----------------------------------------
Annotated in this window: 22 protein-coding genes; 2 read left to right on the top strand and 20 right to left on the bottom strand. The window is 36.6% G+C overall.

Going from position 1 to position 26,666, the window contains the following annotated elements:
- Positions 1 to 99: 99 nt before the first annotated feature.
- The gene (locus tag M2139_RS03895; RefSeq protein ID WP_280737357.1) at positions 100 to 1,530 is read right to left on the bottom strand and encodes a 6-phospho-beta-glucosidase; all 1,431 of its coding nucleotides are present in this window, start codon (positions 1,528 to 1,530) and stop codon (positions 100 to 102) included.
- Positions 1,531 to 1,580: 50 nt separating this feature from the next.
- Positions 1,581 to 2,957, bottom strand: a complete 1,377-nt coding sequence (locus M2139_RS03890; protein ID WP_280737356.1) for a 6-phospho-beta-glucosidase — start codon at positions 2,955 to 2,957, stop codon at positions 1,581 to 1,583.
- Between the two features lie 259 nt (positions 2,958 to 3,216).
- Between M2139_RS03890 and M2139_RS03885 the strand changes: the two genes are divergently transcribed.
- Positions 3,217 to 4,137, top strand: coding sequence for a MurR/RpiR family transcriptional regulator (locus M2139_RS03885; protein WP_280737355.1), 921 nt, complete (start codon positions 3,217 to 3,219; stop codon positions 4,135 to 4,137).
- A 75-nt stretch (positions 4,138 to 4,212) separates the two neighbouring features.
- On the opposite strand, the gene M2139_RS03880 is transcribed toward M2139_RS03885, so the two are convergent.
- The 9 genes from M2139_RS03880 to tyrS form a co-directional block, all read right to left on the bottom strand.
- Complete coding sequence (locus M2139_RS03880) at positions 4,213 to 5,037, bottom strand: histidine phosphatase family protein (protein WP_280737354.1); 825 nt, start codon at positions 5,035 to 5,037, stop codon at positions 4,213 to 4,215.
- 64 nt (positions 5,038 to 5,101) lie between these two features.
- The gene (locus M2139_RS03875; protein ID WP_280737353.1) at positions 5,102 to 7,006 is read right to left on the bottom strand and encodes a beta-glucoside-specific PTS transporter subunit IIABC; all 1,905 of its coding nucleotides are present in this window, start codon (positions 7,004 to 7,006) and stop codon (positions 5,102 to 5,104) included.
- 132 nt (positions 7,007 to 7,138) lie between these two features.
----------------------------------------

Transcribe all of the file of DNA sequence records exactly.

Annotated in this window: 22 protein-coding genes; 2 read left to right on the top strand and 20 right to left on the bottom strand. The window is 36.6% G+C overall.

Going from position 1 to position 26,666, the window contains the following annotated elements:
- Positions 1 to 99: 99 nt before the first annotated feature.
- The gene (locus tag M2139_RS03895; RefSeq protein ID WP_280737357.1) at positions 100 to 1,530 is read right to left on the bottom strand and encodes a 6-phospho-beta-glucosidase; all 1,431 of its coding nucleotides are present in this window, start codon (positions 1,528 to 1,530) and stop codon (positions 100 to 102) included.
- Positions 1,531 to 1,580: 50 nt separating this feature from the next.
- Positions 1,581 to 2,957, bottom strand: a complete 1,377-nt coding sequence (locus M2139_RS03890; protein ID WP_280737356.1) for a 6-phospho-beta-glucosidase — start codon at positions 2,955 to 2,957, stop codon at positions 1,581 to 1,583.
- Between the two features lie 259 nt (positions 2,958 to 3,216).
- Between M2139_RS03890 and M2139_RS03885 the strand changes: the two genes are divergently transcribed.
- Positions 3,217 to 4,137, top strand: coding sequence for a MurR/RpiR family transcriptional regulator (locus M2139_RS03885; protein WP_280737355.1), 921 nt, complete (start codon positions 3,217 to 3,219; stop codon positions 4,135 to 4,137).
- A 75-nt stretch (positions 4,138 to 4,212) separates the two neighbouring features.
- On the opposite strand, the gene M2139_RS03880 is transcribed toward M2139_RS03885, so the two are convergent.
- The 9 genes from M2139_RS03880 to tyrS form a co-directional block, all read right to left on the bottom strand.
- Complete coding sequence (locus M2139_RS03880) at positions 4,213 to 5,037, bottom strand: histidine phosphatase family protein (protein WP_280737354.1); 825 nt, start codon at positions 5,035 to 5,037, stop codon at positions 4,213 to 4,215.
- 64 nt (positions 5,038 to 5,101) lie between these two features.
- The gene (locus M2139_RS03875; protein ID WP_280737353.1) at positions 5,102 to 7,006 is read right to left on the bottom strand and encodes a beta-glucoside-specific PTS transporter subunit IIABC; all 1,905 of its coding nucleotides are present in this window, start codon (positions 7,004 to 7,006) and stop codon (positions 5,102 to 5,104) included.
- 132 nt (positions 7,007 to 7,138) lie between these two features.